But don't assume that because shea butter is listed in the name of a product that it's gluten-free. Unless you're using 100 percent natural shea butter, you need to check the product's ingredient list to make sure there are no additives containing gluten.

3: Cleansing Creams

There are numerous cleansing creams on the market today, and some are gluten-free. Like most skin care products, gluten-free cleansing creams sometimes categorize themselves with other labels, such as organic or vegan, so you always have to check the list of ingredients. However, it's fairly easy to procure facial cleansers, moisturizers and makeup removers that lack the troublesome protein, and several large-scale brands, including Neutrogena and Avon, make gluten-free cleansing creams that are relatively easy to find.

If you're having trouble locating a gluten-free cleansing cream, try shopping at stores that specialize in natural and organic products. If you're looking for a more specific type of gluten-free cream, such as a skin bronzer, you might have better luck conducting an online search, where there will be many more options than what you'd find in stores.


2: Exfoliating Scrubs

If you're avoiding gluten for medical reasons, you should be careful when using exfoliating scrubs. Unlike most skin cleansing products that are applied topically, exfoliating scrubs cleanse by tearing off the stratum corneum (the outermost layer of your skin).

Needless to say, exfoliation is a pretty harsh process, regardless of your ability to cope with gluten. Minor cuts and abrasions are common, and skin irritation or inflammation often occurs after these skin cleansing sessions [source: American Academy of Dermatology]. However, there are a variety of gluten-free exfoliating products available (many of them are made from gluten-free oatmeal or cornmeal), though the lack of wheat's most famous protein will in no way decrease the harshness of the exfoliating process.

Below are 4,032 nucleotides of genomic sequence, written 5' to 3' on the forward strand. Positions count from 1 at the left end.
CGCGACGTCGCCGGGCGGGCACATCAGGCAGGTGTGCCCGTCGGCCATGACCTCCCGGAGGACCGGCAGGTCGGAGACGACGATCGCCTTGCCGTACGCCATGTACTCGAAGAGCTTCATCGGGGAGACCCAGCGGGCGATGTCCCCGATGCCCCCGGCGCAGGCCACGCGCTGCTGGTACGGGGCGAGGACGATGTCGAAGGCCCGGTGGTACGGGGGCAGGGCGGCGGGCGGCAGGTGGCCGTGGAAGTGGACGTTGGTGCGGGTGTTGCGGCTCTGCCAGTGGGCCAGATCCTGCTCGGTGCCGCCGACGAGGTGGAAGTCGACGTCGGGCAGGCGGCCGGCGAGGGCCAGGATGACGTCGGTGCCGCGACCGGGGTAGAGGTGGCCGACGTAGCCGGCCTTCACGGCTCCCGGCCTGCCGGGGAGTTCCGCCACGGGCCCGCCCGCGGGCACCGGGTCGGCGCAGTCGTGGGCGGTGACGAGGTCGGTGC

If, like many people using gluten-free skin care products, you have sensitive skin, you may want to stick with a less abrasive skin cleansing regimen, such as washing your face with a cleanser and following that with a moisturizer or skin cream. You won't get the immediate results of a deep exfoliating scrub, but using a cleanser regularly will help to slough off old skin over time and promote the growth of healthy new skin cells.

1: Soap

Soap is one of the most common gluten-free skin care products available. Gluten-free soap's prevalence makes sense, considering that soap, itself, is the most widely used skin cleansing product in the world. Furthermore, soap is a common commodity, even in the poorest of countries [source: The Global Public-Private Partnership for Handwashing with Soap].

Gluten-free soaps are great for anyone who experiences general gluten intolerance or allergies to products containing the protein. Also, like most gluten-free skin cleansing products, gluten-free soaps are often made from all-natural ingredients, so they're perfect for people with sensitive skin or anyone looking to reduce their consumption of artificial chemicals (which many mass-produced soaps are full of). Many all-natural and organic soaps are also gluten-free.


Lots More Information

Related HowStuffworks Articles

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  • AOCD (American Osteopathic College of Dermatology). "Dermatitis Herpetiformis." 2009. (08/17/09)
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  • Kelling, Carol. "The Numerous Topical Benefits of unrefined Shea Butter." Natural News. 09/12/09. (08/20/09)